NTCA, The Rural Broadband Association, recently released the results of its annual member survey. The NTCA 2013 Broadband/Internet Availability Survey Report provides a number of stats that underscore how telco companies are becoming broadband multi-play providers. However, they face some challenges and there are a number of areas where the cloud can help these providers, especially telco voice and broadband.
NTCA represents nearly 900 rural telephone companies in 45 states. These providers are small—only four NTCA member companies serve 40,000 lines or more—but serve their markets well. The average survey respondent serves 4,565 residential and 1,649 business voice grade access lines.
There are a number of ways that cloud solutions can help accelerate this broadband multi-service shift and help rural providers be positioned for long-term success and deliver the services their customers demand. One such cloud solution is the cloud voice platform.
Looking at the report results, here are three ways that the cloud voice platform can help.
Cloud Voice Platform Speeds TDM to Packet Migration
Despite the inexorable march of all-IP over the past decade, there is a smaller penetration/conversion to VoIP in rural markets. Only 19% of respondent telcos currently offer VoIP, up slightly from 15% last year. But there is significant growth ahead as 77% of respondents not currently offering VoIP have plans to do so in the foreseeable future, up from 47% last year. And there is a good potential market in which to sell VoIP services as well: survey results indicate an overall broadband take rate from NTCA member companies of 72%, up from 69% a year ago.
Cloud Voice Platform Can Help Fund Better Broadband
Using a cloud voice platform as opposed to building and running a voice network would help rural telcos deliver superior broadband for all customers. Research has shown that faster broadband means less churn.
That broadband endeavor takes significant CAPEX as highlighted by these responses:
- 33% of respondents estimate that they could bring all of their customers currently receiving service below 25 Mbps up to that speed for $1 million or less in additional capital investment
- An additional 35% could do so for between $1 million and $10 million
- 11% at a cost of between $10 million and $20 million
- 13% between $20 million and $50 million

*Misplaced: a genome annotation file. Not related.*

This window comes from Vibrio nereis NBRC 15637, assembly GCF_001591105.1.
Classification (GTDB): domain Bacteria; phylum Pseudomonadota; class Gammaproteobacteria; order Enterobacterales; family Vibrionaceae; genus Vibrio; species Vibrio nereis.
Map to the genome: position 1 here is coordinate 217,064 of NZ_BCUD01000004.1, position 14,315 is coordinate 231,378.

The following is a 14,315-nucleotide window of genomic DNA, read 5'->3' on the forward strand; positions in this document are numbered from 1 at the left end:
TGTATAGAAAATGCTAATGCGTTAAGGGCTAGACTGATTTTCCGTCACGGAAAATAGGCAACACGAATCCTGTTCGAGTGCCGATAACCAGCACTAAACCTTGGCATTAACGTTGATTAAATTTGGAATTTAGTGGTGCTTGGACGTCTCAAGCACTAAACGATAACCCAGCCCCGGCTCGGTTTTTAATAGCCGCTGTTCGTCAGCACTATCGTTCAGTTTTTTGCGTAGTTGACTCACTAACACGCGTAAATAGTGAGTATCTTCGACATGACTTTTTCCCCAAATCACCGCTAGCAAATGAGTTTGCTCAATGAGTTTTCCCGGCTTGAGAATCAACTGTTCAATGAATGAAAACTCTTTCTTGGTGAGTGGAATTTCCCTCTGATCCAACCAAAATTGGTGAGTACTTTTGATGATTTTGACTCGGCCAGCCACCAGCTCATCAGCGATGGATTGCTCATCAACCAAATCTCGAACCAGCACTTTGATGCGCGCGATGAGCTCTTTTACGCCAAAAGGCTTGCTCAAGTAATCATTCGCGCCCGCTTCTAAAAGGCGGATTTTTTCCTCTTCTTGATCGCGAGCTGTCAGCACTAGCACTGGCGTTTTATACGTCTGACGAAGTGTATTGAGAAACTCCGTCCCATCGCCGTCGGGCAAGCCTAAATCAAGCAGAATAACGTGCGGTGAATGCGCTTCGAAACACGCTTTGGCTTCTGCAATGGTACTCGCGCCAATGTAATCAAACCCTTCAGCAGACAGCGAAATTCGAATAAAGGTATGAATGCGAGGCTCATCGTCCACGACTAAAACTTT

- 8 % estimate the total cost would exceed $50 million
- Deployment costs are cited as the number one barrier to deploy FTTH
By turning to a fully managed, SaaS-based, all-OPEX model for VoIP, telcos can free up cash and resources to faster broadband.
Cloud Voice Platform Gives Competitive Leverage
A significant challenge highlighted by NTCA in the analysis was the larger competitors’ pricing advantage noting that “with their massive scale of operations compared to the average RLEC and ability to cross-subsidize operations in different areas, nationwide providers can offer consumers in the limited areas they serve price promotions that smaller carriers who serve primarily rural areas cannot hope to match.”
By turning to the cloud with a lower total cost of ownership and a business model that always aligns costs with actual revenue, telcos will improve margins for voice now and long term and give themselves more wiggle room in pricing the bundles.
Also, with continual innovation and no software on-site, telcos also have a VoIP platform that evolves with customer demand and never needs a forklift replacement. There is no end-of-life to the cloud. They can say goodbye to the disruptive CAPEX intensive 5–10 year replacement cycles.
As NTCA likes to say: rural is cool. We think clouds are too and they can help rural providers coolly transition into the all-IP world. Cloud voice platforms enable a rapid move to VoIP, a superior underlying cost structure and no-risk business model, and allows service providers to fund other strategic initiatives (e.g., faster broadband everywhere).
Read more about next-generation telco voice moving to the cloud in our white paper Service Provider VoIP: Next Gen is the Cloud.